What's Wrong with the Gaming Industry?

by: Bruce Everiss

Normandie sinking, New York

There are a lot of doom and gloom headlines around at the moment. Lots of development staff being laid off, games selling far less than expected, major publishers making massive losses and release schedules that look a little thin. What is happening here?:

  • The industry has become even more lemming like than normal. We get a successful game like Guitar Hero and suddenly everyone thinks it is the second coming. Other people do “me too” imitations whilst the owner of the original title flogs it to death with countless variations. Then we have the inevitable, a Beatles game that flops. Publishers are just not thinking from the customer’s perspective, people really don’t want all these similar titles.
  • Annual iterations of popular titles. Another way of flogging a successful IP to death - try and get the customer to fork out every year for a slightly updated version. This is incredibly inefficient as you end up with lots of customers just buying alternate iterations. Or being turned off by the cynicism of the whole exercise. Leave 2 years between releases on popular franchises.
  • Modern Warfare 2. Every publisher is frightened of being in the same market as this 800 pound gorilla. So loads of games have been launched early for Q4 ‘09 and loads more have been moved into Q1 ‘10. This is a good thing as it has spread out the previous very silly Q4 congestion. This is a bad thing because not every customer wants an adult rated war game.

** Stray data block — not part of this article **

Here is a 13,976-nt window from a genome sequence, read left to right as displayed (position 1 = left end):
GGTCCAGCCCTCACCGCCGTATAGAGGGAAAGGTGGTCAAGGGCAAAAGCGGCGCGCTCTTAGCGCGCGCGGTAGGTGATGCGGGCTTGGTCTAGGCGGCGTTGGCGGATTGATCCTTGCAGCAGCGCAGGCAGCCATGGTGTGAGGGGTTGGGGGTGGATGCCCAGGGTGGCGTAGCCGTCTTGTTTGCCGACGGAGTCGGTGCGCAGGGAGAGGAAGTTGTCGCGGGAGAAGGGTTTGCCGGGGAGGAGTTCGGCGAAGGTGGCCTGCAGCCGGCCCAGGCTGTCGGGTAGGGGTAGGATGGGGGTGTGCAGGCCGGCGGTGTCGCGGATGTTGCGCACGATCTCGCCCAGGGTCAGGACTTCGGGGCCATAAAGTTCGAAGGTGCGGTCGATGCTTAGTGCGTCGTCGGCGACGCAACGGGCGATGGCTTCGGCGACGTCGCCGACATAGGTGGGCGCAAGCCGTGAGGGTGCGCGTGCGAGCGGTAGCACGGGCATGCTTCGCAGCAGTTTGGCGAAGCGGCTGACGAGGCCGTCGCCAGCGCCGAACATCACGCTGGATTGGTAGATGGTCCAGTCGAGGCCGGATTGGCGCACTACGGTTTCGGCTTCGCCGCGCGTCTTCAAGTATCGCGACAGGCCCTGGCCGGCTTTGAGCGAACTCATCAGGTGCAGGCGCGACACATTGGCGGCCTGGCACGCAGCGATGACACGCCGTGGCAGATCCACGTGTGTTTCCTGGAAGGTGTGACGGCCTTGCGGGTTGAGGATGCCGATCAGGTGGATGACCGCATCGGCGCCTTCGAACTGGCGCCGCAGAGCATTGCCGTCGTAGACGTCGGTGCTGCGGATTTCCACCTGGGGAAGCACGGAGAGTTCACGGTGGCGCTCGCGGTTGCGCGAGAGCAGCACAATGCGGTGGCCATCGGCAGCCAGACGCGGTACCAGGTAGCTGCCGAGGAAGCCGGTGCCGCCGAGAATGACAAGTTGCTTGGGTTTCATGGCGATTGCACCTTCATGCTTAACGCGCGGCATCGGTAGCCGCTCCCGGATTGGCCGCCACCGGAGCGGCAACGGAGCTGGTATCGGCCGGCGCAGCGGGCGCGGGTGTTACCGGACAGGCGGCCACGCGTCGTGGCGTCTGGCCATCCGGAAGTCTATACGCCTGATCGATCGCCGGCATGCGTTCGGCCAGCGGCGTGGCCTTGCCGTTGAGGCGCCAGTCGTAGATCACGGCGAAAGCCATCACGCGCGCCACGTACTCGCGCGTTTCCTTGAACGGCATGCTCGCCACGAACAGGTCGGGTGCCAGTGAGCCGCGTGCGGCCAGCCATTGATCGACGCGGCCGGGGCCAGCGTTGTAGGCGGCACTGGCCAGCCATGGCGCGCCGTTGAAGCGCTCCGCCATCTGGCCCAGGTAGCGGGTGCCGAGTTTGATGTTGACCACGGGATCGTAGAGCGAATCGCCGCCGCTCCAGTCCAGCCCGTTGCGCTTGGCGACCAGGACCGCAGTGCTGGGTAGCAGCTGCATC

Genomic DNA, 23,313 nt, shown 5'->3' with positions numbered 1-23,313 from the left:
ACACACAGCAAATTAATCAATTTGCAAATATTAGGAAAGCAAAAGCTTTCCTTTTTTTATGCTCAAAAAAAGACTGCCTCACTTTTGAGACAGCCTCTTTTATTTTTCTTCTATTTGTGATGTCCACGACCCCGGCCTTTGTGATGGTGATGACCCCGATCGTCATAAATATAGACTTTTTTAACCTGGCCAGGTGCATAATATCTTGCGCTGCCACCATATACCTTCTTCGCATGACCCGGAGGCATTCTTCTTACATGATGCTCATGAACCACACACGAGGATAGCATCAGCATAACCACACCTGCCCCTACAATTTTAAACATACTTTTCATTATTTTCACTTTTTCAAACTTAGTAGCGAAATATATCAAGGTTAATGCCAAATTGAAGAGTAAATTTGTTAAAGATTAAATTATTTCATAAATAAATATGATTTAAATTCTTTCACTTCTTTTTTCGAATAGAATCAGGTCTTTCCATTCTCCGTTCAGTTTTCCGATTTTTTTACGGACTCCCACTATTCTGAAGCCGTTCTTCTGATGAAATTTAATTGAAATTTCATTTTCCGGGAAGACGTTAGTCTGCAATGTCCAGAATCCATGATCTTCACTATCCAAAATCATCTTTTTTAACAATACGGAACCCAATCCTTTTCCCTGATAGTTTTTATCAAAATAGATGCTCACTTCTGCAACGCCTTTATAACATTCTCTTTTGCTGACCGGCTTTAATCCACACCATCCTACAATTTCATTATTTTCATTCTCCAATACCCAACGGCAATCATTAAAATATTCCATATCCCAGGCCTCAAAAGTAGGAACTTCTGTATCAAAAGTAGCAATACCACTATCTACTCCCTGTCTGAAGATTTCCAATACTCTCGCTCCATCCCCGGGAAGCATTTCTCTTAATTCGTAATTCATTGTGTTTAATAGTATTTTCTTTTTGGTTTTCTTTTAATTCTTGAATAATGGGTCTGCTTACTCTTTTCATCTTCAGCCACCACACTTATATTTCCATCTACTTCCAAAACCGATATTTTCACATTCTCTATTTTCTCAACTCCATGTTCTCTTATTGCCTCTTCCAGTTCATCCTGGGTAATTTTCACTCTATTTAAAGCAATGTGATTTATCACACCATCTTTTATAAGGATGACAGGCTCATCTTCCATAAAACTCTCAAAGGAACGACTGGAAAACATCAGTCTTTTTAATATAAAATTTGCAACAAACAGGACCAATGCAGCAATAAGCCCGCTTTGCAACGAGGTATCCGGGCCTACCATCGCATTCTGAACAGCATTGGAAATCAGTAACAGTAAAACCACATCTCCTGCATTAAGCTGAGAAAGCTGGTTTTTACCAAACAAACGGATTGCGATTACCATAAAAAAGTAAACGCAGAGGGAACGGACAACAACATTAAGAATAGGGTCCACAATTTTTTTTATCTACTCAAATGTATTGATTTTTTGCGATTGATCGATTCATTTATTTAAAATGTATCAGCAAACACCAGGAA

• The customers are moving to online faster than the publishers are. Lots of publishers have misread just how quickly the market would change. Apple’s (NASDAQ:AAPL) App Store getting one and a half billion downloads in a year and Evony getting 10 million registered users in just a few months whilst boxed cardboard and plastic retail games gather dust on the shelves is the new reality.
  • Unwillingness to experiment with a new IP. This is just pathetic. So many publishers now are just sitting there flogging their old IPs to death because they think it is safe. It isn’t safe at all, those IPs will not deliver forever. Publishers need to build value in their business and the only way is with a new IP. Sure it is risky, but publishing is about risk. And these days you can experiment on the cheap to develop platform and then if it works move the IP to the expensive to develop platforms. And the Apple App Store has loads of brilliant new ideas for the IP.
  • Awful marketing. By and large the industry markets are incredibly inefficient with advertising that preaches to the converted. Instead they should be trying to engage with the public so as to switch their spend from other pursuits. Nintendo (OTCPK:NTDOY) has done this incredibly successfully but the rest of the industry have failed to take this on board.
  • Secondhand sales of boxed games. Customers now buy games with an eye for the resale value. This inevitably has the effect of concentrating the market into the blockbusters, at the expense of worthy, less well known titles. And the purchasers of the secondhand games are not putting any money in the developer’s pocket.
  • Mid generation lethargy. Most publishers have now released all their franchises for this generation of platforms. So they are waiting for the next generation platforms to release them all again. In the meantime they can’t think of anything for their developers to do.
  • Piracy. The 360 is being hit quite hard with this now. Microsoft (NASDAQ:MSFT) really needs to put a whole pile more IP protection into the Xbox 3/720/phoenix, especially if it is a mainly, or all, online machine.
  • Recession. A convenient excuse. Most of the world is out of the recession now (except for the UK, which has the worst run major economy). And even in a recession people give up paying for their entertainment last.

So it is the management’s fault. And the few well managed companies are making hay.

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